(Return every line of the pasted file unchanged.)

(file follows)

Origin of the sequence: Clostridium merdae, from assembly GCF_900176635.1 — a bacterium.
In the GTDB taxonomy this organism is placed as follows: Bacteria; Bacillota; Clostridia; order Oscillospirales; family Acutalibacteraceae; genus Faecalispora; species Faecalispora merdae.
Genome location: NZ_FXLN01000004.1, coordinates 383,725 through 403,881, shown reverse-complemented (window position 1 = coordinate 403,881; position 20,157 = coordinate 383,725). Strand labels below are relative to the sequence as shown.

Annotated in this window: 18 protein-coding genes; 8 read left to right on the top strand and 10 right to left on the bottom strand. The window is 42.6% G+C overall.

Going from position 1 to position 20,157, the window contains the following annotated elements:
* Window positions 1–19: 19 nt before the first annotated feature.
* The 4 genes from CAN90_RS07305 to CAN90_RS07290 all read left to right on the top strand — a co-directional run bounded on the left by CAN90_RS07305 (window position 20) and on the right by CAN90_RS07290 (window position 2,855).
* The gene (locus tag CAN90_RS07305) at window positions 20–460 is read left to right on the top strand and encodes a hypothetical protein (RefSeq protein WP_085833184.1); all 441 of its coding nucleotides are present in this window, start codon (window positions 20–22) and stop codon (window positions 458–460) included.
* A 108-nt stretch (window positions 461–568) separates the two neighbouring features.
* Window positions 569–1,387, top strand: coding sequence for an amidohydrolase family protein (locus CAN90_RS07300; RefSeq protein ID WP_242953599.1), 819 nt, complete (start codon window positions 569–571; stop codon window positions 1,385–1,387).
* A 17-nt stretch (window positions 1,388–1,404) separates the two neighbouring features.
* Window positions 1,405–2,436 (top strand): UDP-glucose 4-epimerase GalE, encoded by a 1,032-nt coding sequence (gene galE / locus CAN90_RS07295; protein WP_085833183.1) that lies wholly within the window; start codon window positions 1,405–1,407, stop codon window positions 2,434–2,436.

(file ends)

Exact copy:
Origin of the sequence: Clostridium merdae, from assembly GCF_900176635.1 — a bacterium.
In the GTDB taxonomy this organism is placed as follows: Bacteria; Bacillota; Clostridia; order Oscillospirales; family Acutalibacteraceae; genus Faecalispora; species Faecalispora merdae.
Genome location: NZ_FXLN01000004.1, coordinates 383,725 through 403,881, shown reverse-complemented (window position 1 = coordinate 403,881; position 20,157 = coordinate 383,725). Strand labels below are relative to the sequence as shown.

Annotated in this window: 18 protein-coding genes; 8 read left to right on the top strand and 10 right to left on the bottom strand. The window is 42.6% G+C overall.

Going from position 1 to position 20,157, the window contains the following annotated elements:
* Window positions 1–19: 19 nt before the first annotated feature.
* The 4 genes from CAN90_RS07305 to CAN90_RS07290 all read left to right on the top strand — a co-directional run bounded on the left by CAN90_RS07305 (window position 20) and on the right by CAN90_RS07290 (window position 2,855).
* The gene (locus tag CAN90_RS07305) at window positions 20–460 is read left to right on the top strand and encodes a hypothetical protein (RefSeq protein WP_085833184.1); all 441 of its coding nucleotides are present in this window, start codon (window positions 20–22) and stop codon (window positions 458–460) included.
* A 108-nt stretch (window positions 461–568) separates the two neighbouring features.
* Window positions 569–1,387, top strand: coding sequence for an amidohydrolase family protein (locus CAN90_RS07300; RefSeq protein ID WP_242953599.1), 819 nt, complete (start codon window positions 569–571; stop codon window positions 1,385–1,387).
* A 17-nt stretch (window positions 1,388–1,404) separates the two neighbouring features.
* Window positions 1,405–2,436 (top strand): UDP-glucose 4-epimerase GalE, encoded by a 1,032-nt coding sequence (gene galE / locus CAN90_RS07295; protein WP_085833183.1) that lies wholly within the window; start codon window positions 1,405–1,407, stop codon window positions 2,434–2,436.